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Toronto Reference Library (1909)

19 Feb 2016
 
Image Credit: Valentine & Sons' Publishing Co. Ltd., Montreal and Toronto, 1910. Courtesy of Toronto Public Library
Architectural Credit: Wickson & Gregg and A.H. Chapman, Associated Architects
 
Of the 111 libraries funded by Andrew Carnegie in Ontario, none was larger (or more expensive) than Toronto’s first purpose-built central reference library at the corner of St. George and College. When it was first established in 1884, the central reference library’s collection was housed in the old Mechanic’s Institute at Adelaide and Church Street. Unfortunately this original space was cramped, cold and leaky – precarious conditions for Toronto’s most important public library collection. Andrew Carnegie’s gift at the beginning of the 20th century allowed Toronto to build a library fitting of this growing institution.

The design for this important civic building was determined through an architectural competition. In October 1905 a call for plans went out including detailed specifications and a prize of $750 to be divided between the first three selections. 19 plans were submitted by the January 31, 1906 deadline. A jury - composed of the Mayor, a city councillor, a public library trustee, the chief librarian, the City Architect and one non-competing architect - reviewed all 19 submissions and declared that no entry had met the requirements. Four competitors whose submissions were judged to be satisfactory were then invited to modify their schemes and resubmit. The four firms were Wickson & Gregg and A.H. Chapman, Associated Architects (Toronto); Gordon & Helliwell (Toronto); J.A. McKenzie (Toronto); and William Newlands, from Kingston.

On May 12, 1906 the scheme by Wickson & Gregg and A.H. Chapman, Associated Architects was announced as the winner. Chapman, Wickson and Gregg would all play important roles in the design of many of Ontario’s Carnegie libraries. Chapman had previously apprenticed with architect Beaumont Jarvis of Toronto, who had designed the Carnegie libraries in Orangeville (1904) and Lucknow (1905). He would later design the Carnegie libraries in Dundas (1904) and Barrie (1914). Wickson & Gregg would design the Brampton library (1906).



Exterior of the library, 1914, Courtesy of Toronto Public Library
As with many civic buildings of the era, the winning scheme is strongly Neoclassical, exhibiting a clearly defined hierarchy of spaces, classical detailing, and subtle polychromy – all reflective of Chapman’s architectural training at the École de Beaux Arts in Paris. The main façade is highly symmetrical, with flanking entrances on either ends of the building. The ground floor, clad in smooth grey stone, is punctuated by rectangular paired windows. Above them, six softly arched windows, separated by brick pilasters with composite capitals, indicate the location of the main reading room. Yellow brick and grey stone define the library’s exterior material palette. The main entrance to the reference library, at the east end of the building, is highlighted by grand exterior steps, while a more discrete ground level door marks the entrance to the branch library on the west end.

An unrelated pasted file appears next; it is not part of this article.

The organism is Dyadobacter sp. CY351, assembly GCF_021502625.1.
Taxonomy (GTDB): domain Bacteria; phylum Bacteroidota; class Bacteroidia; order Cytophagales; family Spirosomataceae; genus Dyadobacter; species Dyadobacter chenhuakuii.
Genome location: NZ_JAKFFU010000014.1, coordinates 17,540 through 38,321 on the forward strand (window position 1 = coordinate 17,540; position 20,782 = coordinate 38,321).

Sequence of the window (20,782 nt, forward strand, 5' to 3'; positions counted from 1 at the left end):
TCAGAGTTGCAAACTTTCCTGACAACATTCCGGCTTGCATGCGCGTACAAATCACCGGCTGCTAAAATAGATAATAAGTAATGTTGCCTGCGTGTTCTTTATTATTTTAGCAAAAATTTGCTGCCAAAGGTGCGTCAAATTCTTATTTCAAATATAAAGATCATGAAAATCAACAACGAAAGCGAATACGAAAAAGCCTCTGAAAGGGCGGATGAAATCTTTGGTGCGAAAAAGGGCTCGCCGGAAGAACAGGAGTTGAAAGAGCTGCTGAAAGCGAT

Reading Room as seen from Mezannine, 1909, Courtesy of Toronto Public Library

The interior was as elegantly laid out as the exterior, and no space was grander than the great reading room. Occupying most of main floor, the reading room was a double-storey space bathed in southern daylight. Beautiful stone finishes and a highly ornate ceiling provided plenty of atmosphere and inspiration to library users.




Reference Reading Room, 1920, Courtesy of Toronto Public Library

The new Central Reference Library finally opened its doors in 1909. By 1929, Chapman was asked to extend the building northward, something that he had already considered in his initial 1906 plan.

After 60 years of service, the decision was made to build a new library to consolidate the ever increasing collection. In 1977, the Toronto Reference Library moved to its current home designed by Raymond Moriyama Architects at Yonge and Asquith, just north of Bloor. After some renovations and additions, the former library was given new life as the University of Toronto’s Koffler Student Service Centre and the UofT Bookstore. Fittingly, the renovations were done under the supervision of architect Howard Chapman, son of Alfred Chapman.

Want to learn more about the current home of the Toronto Reference Library? Then click here for our blOAAg post Toronto Reference Library (1977). 

Sources 

Beckman, Margaret, Stephen Langmead, and John B. Black. 1984. The best gift: a record of the Carnegie libraries in Ontario. Toronto: Dundurn Press.

Osbaldeston, Mark. 2011. Unbuilt Toronto 2: more of the city that might have been. Toronto: Dundurn Press.

Toronto Public Library, http://www.torontopubliclibrary.ca/about-the-library/library-history/carnegie-central-reference.jsp

 
 
 

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Comments

November 24, 2017 22:36 by Anonymous
Wonderful, evocative pictures.


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March 02, 2016 07:07 by Anonymous
Great article!


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